- In 2012, the Serbian economy posted negative growth of 1.7%, according to Eurostat estimates
- Serbian Prime Minister Dacic said: European Union accession is not financial aid package
- Serbia's unemployment rate is at 25%, only Greece and Spain are higher in Europe
As the European Union continues its expansion into Eastern Europe and the Balkans, Serbia's Prime Minister says he is "certain" his country will be the bloc's next member.
Ivica Dacic told CNN: "We would like Serbia to become a member of the European Union as quickly as possible."
Serbia is aiming to become the third country from former Yugoslavia to join Europe's political and economic union, following in the footsteps of Slovenia and neighbor Croatia, who joined earlier this year.
But Dacic believes Serbia does not have "a lot of time to wait" as its economy has suffered "great consequences" following the breakup of former Yugoslavia in the 1990s.
"The rate of unemployment is the biggest problem," Dacic said, referring to Serbia's 25% unemployment rate, which sits below only Spain and Greece in the EU.
He added that "discussing economic reforms in Serbia is futile" until industrial productivity increases. Dacic also highlighted the importance of foreign investment to country's economic prospects.
"These foreign investments will not happen if Serbia is not a part of the modern world," Dacic said. Serbia's economy contracted 1.7% in 2012, according to Eurostat estimates, due to its close ties with embattled eurozone nations.
Serbia, which has a lower minimum wage than China, is also struggling to cope with an exodus of skilled workers, as the country's young leave in search of work abroad. The phenomenon has left the country heavily reliant on remittance income.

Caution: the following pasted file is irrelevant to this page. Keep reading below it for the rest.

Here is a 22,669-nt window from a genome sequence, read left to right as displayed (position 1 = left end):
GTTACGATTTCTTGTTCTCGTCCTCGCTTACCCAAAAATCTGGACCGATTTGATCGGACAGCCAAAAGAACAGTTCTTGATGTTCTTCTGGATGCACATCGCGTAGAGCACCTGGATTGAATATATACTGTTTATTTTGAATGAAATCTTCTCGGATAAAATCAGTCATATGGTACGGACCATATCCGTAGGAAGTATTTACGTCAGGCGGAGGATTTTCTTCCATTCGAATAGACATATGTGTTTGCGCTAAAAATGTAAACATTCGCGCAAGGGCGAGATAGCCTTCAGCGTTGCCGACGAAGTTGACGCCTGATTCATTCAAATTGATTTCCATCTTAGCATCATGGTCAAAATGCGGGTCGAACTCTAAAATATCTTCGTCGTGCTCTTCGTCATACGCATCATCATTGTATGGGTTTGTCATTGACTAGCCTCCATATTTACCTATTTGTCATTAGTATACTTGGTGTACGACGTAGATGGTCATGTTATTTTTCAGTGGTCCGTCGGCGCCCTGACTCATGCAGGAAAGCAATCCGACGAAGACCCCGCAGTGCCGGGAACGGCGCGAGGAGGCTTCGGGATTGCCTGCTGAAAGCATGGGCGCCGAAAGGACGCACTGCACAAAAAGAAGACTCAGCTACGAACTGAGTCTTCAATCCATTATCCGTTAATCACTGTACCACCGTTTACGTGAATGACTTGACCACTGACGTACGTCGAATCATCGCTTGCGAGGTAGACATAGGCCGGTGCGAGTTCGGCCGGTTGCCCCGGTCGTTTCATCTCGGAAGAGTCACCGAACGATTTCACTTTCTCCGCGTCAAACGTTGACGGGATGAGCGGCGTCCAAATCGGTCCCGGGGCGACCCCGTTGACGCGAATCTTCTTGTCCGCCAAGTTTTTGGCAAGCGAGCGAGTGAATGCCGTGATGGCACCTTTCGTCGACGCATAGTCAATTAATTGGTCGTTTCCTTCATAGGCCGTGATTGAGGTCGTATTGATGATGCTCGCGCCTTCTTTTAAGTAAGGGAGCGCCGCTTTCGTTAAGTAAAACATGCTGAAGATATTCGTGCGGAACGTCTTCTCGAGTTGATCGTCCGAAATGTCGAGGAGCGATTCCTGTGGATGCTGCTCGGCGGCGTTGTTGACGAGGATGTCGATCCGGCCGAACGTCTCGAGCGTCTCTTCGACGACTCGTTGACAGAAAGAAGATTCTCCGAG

EU membership is a chance for Serbia to join the world's largest trading bloc and will offer access to funding for infrastructure projects and the country's poorer regions.
But Dacic said: "We don't see the European Union accession as a straightforward financial aid package, or that it would enable our citizens to work in other countries across Europe."
Despite Serbia's ambitions, accession can be a slow process. Croatia only joined the EU as its 28th member in July after talks to join officially opened in 2005.
Although the EU never gives specific time frames on accession, Dacic is confident Serbia will join Europe's exclusive club within the next 10 years.
Peter Stano, a spokesman for European Enlargement Commissioner Stefan Fule, told CNN that the speed of accession depends "solely" on Serbia.
He said: "Serbia has already met the political and economic criteria needed to become candidate status and to start the negotiations."
James Ker-Lindsay, a Balkans expert and author of 'Kosovo: The Path to Contested Statehood in the Balkans' estimates that the process will take eight to ten years.
He told CNN: "It might well be the case that Montenegro, which has already started EU accession talks, is going to be the next one to join... getting Montenegro ready for membership is likely to be easier."
Serbia also faces questions over Kosovo, after it declared independence in 2008. Serbia does not recognize the declaration, and the European Union is trying to encourage talks between the two sides.
Dacic said: "We have always made it clear that we cannot and will not try to bring our problems to the EU with us. This is another reason why we are conducting this open dialogue in order to normalize the relationship and solve our problems before accession."
Kosovo was plunged into war in the late 1990s, pitting Kosovo Albanian insurgents against Serb security forces and Belgrade-backed Kosovo Serb paramilitaries.
William Bartlett, author of 'Europe's Troubled Region,' believes EU membership for Serbia will help ease some of the political tensions with Kosovo.
He said: "By reducing political tensions, you are reducing country risk for investors and that will have a positive knock on effect for the economy."